One of the things I enjoying the most about the Catskills though are the rock formations similar to the Cornell Crack that pop up here and there along the hike. Where you simply have to take a step back and ponder how best to tackle them. As you arrive to the top of Wittenberg you get a sense that something big is coming. Right along the 2500-2700′ mark you start seeing spots of a view on your left as you ascend. As you get to the illustrious over 3500′ marker this trail becomes very anti Catskills. Of all the hikes I have done so far in the Catskills the top of the mountain is usually very wooded, and the only way to know you are reaching the top is your GPS. This hike was different, as you reach the top you see faint traces of a clearing and the actual summit hits you hard.
Look at this, this is the most beautiful view I have seen in the Catskills to date and I hope many more like it.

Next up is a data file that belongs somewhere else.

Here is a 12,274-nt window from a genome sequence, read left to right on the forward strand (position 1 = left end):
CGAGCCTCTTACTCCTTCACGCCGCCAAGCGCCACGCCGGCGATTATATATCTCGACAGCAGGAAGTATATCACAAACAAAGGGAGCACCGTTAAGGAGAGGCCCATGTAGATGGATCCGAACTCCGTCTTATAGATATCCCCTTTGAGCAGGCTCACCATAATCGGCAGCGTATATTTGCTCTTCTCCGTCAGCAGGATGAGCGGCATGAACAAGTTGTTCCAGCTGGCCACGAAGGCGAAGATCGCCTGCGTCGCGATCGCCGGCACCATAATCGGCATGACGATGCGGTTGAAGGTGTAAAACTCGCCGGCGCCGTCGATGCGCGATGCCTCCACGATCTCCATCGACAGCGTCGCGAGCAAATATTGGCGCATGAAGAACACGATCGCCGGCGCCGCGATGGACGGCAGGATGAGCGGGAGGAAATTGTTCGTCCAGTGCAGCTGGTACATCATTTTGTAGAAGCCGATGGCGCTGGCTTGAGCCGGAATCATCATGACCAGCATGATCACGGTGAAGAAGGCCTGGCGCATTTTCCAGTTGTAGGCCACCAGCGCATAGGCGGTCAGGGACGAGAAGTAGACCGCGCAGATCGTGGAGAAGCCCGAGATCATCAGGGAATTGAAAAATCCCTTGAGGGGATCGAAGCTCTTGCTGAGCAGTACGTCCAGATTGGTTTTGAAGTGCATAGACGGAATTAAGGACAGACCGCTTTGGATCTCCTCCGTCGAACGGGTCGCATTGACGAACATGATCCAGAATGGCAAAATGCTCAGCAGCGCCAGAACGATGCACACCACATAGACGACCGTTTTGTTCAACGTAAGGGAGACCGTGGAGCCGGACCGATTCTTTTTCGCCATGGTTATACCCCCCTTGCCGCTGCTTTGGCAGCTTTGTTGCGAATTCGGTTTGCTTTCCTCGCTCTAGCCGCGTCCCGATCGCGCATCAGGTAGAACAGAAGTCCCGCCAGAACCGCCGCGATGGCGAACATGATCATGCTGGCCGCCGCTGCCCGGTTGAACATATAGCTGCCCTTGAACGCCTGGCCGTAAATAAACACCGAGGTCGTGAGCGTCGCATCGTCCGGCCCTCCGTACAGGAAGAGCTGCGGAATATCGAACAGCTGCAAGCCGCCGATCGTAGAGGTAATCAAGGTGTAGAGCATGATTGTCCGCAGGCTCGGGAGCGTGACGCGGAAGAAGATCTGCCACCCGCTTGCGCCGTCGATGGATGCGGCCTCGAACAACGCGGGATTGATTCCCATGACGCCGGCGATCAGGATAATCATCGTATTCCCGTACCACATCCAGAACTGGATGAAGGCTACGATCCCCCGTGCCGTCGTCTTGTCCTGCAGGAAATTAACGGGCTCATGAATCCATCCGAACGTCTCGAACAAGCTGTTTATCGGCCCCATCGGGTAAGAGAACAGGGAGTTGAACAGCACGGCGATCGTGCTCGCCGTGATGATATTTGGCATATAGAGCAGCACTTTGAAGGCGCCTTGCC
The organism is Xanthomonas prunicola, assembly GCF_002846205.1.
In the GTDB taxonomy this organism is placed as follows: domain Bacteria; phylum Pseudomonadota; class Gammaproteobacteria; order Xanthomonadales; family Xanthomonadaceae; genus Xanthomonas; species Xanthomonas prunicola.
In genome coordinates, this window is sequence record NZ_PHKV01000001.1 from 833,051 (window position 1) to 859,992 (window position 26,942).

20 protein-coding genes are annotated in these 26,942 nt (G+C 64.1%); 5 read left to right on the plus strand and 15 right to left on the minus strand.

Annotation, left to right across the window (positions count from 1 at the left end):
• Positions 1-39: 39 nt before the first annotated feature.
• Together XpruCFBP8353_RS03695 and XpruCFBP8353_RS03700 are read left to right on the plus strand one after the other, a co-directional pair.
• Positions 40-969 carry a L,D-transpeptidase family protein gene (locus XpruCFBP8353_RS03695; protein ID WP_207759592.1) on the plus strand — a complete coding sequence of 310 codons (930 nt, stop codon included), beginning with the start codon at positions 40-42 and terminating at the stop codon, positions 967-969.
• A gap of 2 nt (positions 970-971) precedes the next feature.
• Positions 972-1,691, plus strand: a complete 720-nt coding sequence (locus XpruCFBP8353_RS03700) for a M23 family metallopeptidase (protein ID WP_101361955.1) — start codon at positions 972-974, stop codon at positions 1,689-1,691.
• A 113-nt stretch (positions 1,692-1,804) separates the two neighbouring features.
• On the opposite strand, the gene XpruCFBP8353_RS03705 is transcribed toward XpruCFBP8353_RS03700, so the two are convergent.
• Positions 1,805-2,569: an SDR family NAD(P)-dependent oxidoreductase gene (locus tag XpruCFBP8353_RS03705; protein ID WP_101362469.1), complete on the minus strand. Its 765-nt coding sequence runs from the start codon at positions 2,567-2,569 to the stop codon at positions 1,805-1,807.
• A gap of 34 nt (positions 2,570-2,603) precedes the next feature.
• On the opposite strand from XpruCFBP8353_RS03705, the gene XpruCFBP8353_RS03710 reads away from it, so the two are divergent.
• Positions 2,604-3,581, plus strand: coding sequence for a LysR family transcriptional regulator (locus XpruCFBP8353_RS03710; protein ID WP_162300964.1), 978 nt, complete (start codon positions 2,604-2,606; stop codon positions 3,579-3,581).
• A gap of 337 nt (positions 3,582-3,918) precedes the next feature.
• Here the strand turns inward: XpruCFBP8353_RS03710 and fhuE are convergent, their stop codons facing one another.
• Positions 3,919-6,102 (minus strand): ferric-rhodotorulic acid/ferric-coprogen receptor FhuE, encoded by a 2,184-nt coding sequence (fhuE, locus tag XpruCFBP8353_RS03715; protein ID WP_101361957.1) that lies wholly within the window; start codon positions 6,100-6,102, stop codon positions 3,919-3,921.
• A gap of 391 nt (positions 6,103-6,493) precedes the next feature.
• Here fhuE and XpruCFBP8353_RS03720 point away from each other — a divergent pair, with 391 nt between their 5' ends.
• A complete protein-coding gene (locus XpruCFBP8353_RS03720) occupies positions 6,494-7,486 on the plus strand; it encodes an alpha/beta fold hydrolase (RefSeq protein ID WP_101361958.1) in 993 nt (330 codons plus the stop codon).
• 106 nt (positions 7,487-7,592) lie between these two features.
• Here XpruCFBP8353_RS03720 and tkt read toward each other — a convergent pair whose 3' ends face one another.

I truly did not want to leave this place. It was one of the most serene places I have been in a while. There was a small group there with me, luckily they were almost done and after a bit, I had this piece of heaven on earth all to myself. I layed down on the ledge and just contemplated it all…
Alas, Cornell Mountain awaited a bit further down. Just FYI, the best part about continuing to Cornell is the crack. Once you arrive it will take a few minutes just to orient yourself. Above I posted a picture from the bottom of the crack. The amazement of it all, is that once you climb it, you question how the hell will I get down. Let’s not overthink that though, I obviously made it since I am typing these words.
The top of Cornell was lacking, but only because Wittenberg was so majestic.
As a headed back down, there was another view of the Shokan Reservoir through a set of trees.
On the way back, the Cornell Crack stumped me yet again, but I was able to descend it without falling to my eventual death.
Regardless., if you need to do any of the Catskill Hikes, this should be at the top of your list!!! It was a great workout and the view was just amazing.